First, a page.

Israeli authorities approved a deal on May 22 aimed at speeding up the development of a mega offshore gas reservoir which could pave the way for supplying Europe with natural gas from the Eastern Mediterranean.
Progress in developing the Leviathan gas field stalled in late 2014 when Israel’s Antitrust Authority declared Texas-based firm Noble Energy and Israel’s Delek Group, which together own 85 percent of the field and were set to invest a total of $12.5 billion, part of an "illegal cartel."
Discovered in 2010, the Leviathan reservoir is one of the largest offshore gas fields found in recent times, with an estimated capacity of 535 billion cubic metres (bcm).
Its discovery also inspired searches in neighbouring countries, which see its existence as indicating that there may be similar reserves in their own Exclusive Economic Zones, or EEZs.
In August 2015 the Israeli government used an obscure clause to override the Antitrust Authority, and announced that the two firms will be allowed to maintain control of the Leviathan reservoir in exchange for giving up their assets in the nearby Tamar reservoir.
However, in March the deal hit another snag when the Israeli Supreme Court ruled that a clause preventing it from being altered for a decade was unacceptable, dealing a major blow to Prime Minister Benjamin Netanyahu, who called the verdict "mystifying."
The court’s decision rattled energy firms which had been lining up to bid for licences to explore and exploit untapped gas reserves locked in the Eastern Mediterranean's Levant basin.
But the new agreement which was announced by Energy Minister Yuval Steinitz last week promises to provide regulatory stability in the gas sector for 10 years while keeping taxation, ownership and exports flexible, thus offering more stability to investors.
The Israeli government hopes the field will be online by 2019, after which a range of possibilities including export to Europe could materialise.
Gas-hungry Europe seems to be the most obvious destination for the natural gas located under the Eastern Mediterranean seabed.
Europe has made no secret of its desire to diversify gas imports away from Russia as relations between Moscow and the West continue to sour due to conflicting policies on Ukraine, Syria and a range of other issues.
The Middle East and the wider region – in which many countries already have large gas reserves – has little need for Israeli gas. Therefore, exporting to Europe through pipelines appears to be the most feasible option.
Israel could even combine its own reserves with those found in the EEZs of neighbouring Cyprus and Egypt, possibly linking the Leviathan field to the nearby Aphrodite and Zohr fields.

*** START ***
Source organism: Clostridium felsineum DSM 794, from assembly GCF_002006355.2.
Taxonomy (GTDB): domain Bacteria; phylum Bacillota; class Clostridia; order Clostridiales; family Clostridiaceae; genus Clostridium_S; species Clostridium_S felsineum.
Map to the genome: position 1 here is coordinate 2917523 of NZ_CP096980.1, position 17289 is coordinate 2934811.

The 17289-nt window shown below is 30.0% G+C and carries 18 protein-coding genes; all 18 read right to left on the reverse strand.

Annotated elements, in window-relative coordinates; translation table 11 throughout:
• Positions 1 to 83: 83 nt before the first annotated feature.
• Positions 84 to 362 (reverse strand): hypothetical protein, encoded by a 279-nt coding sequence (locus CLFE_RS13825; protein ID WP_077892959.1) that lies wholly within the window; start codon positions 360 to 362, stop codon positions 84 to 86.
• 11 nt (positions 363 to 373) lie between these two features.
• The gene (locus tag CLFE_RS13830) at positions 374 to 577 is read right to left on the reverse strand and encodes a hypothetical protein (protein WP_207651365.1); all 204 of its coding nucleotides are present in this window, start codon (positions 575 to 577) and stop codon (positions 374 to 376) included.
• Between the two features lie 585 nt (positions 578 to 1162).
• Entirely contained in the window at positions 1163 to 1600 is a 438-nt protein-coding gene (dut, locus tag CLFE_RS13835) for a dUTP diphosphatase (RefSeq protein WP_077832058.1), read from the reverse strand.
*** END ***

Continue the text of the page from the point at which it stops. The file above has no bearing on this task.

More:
This in itself presents a number of problems, as the likeliest route for the pipelines to Europe would be through Turkey.
As instability in Ukraine threatens Europe’s supply of gas from Russia – and new potential routes for pipelines from reserves in Turkmenistan, Azerbaijan and Iran open up – Turkey’s role as an energy hub has become increasingly relevant.
Linking the Eastern Mediterranean gas fields with Ceyhan, a transportation hub in southern Turkey, could allow pipelines to transport gas across Anatolia to Greece.
However, there are a number of unresolved disputes in the region which could obstruct such developments.
Turkey has not recognised the Republic of Cyprus since a coup in July 1974 orchestrated by the military junta ruling Greece at the time overthrew the Cypriot government and attempted to annex the island to Greece.
Therefore, neither Turkey nor the Turkish Republic of Northern Cyprus (TRNC) – which declared independence from the Republic of Cyprus in November 1983 and is only recognised by Turkey – accept the Greek Cypriot administration's claim to its own EEZ.
Turkey is also yet to resolve its EEZ boundaries with Greece, and does not recognise a delineation agreement between Greece and the Greek Cypriot administration which infringes upon the EEZ that Turkey claims for itself.
While the lure of the benefits that the newfound natural gas reserves may bring has breathed new life talks aimed at resolving the dispute between Turkish Cypriots and Greek Cypriots, plummeting gas prices may dampen the will of the two sides to find solutions.
Political wrangling in the wider region could also prove troublesome. Relations between Turkey and Israel have been strained since Israeli commandos killed nine Turkish nationals in international waters in May 2010 as they attempted to break the Israeli blockade on Gaza as part of an international aid flotilla.
The military coup in Egypt in July 2013 likewise led Cairo and Ankara to downgrade diplomatic relations.
Another option being explored is the possibility of an underwater pipeline that would bypass Turkey and link the Eastern Mediterranean gas reserves directly to Greece through the island of Crete.
Plans to form a team of experts that will assess the viability of such a project were announced following a trilateral meeting between Greek Prime Minister Alexis Tsipras, Israeli Prime Minister Benjamin Netanyahu and Greek Cypriot leader Nicos Anastasiades in January.